The use of a de-coupled plasma source brings a number of benefits:
- The reduced volume of the source allows more efficient breakdown of the precursor gas because of the higher power density that can be delivered from the RF power supply.
- The geometry and volume of the source region can be tailored so that the ions and neutral radicals exiting it can diffuse down to the wafer with the desired profiles to obtain high etch uniformity.
- Additional means may be included between the de-coupled plasma source region and the process chamber in order to alter the balance between numbers of ions and numbers of neutral radicals reaching the wafer to control selectivity to mask and/or ion damage to feature profiles.
For a conventional de-coupled plasma processing tool, ions and radicals diffuse from the smaller chamber into the process chamber. Due to the differences in deflection or loss probability between ions, electrons and neutral radicals when encountering electric or magnetic fields and material surfaces such as the chamber walls, the radial profiles of the charged species may differ from the radial profiles of the neutral radicals in the vicinity of the wafer.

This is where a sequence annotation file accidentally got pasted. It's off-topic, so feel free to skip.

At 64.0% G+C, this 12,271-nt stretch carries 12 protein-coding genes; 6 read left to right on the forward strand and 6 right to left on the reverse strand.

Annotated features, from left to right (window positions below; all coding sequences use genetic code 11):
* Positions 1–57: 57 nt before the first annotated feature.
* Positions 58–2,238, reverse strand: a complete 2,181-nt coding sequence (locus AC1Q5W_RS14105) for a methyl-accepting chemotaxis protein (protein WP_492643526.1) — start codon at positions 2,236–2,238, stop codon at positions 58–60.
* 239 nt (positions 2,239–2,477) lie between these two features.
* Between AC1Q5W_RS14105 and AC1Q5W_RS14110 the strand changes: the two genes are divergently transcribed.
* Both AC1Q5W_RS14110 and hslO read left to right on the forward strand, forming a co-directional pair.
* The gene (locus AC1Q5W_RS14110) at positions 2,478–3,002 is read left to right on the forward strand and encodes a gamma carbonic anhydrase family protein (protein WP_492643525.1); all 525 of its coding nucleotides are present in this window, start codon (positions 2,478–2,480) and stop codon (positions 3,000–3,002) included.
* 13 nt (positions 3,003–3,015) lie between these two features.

For the conventional de-coupled plasma processing tool, the spatial profile of both ions and neutral radicals in the vicinity of the wafer will usually be center high, decreasing radially towards the walls of the chamber. The density profile variation of the ions will usually be more extreme than for the radicals, because on encountering the walls or an object within the chamber, ion and electron pairs have a high probability of recombining, while neutral radicals may survive a few interactions. For chemical etching of silicon with a reasonable exposed area (exposed silicon area on the wafer surface defined by the mask), to achieve a near constant chemical etch rate across the wafer, more radicals are required near the center where each feature is surrounded by other features, than towards the edge. The conventional de-coupled plasma processing tool can often quite reasonably satisfy this criterion.